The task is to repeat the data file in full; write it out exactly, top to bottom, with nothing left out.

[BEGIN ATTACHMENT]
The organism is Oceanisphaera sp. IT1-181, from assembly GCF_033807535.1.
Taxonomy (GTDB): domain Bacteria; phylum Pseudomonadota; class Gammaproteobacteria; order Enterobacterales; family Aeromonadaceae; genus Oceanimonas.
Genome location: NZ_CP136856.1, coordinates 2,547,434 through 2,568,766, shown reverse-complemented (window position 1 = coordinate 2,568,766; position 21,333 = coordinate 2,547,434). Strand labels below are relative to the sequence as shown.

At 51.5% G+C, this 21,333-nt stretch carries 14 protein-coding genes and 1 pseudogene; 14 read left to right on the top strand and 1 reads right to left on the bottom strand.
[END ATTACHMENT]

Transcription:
The organism is Oceanisphaera sp. IT1-181, from assembly GCF_033807535.1.
Taxonomy (GTDB): domain Bacteria; phylum Pseudomonadota; class Gammaproteobacteria; order Enterobacterales; family Aeromonadaceae; genus Oceanimonas.
Genome location: NZ_CP136856.1, coordinates 2,547,434 through 2,568,766, shown reverse-complemented (window position 1 = coordinate 2,568,766; position 21,333 = coordinate 2,547,434). Strand labels below are relative to the sequence as shown.

At 51.5% G+C, this 21,333-nt stretch carries 14 protein-coding genes and 1 pseudogene; 14 read left to right on the top strand and 1 reads right to left on the bottom strand.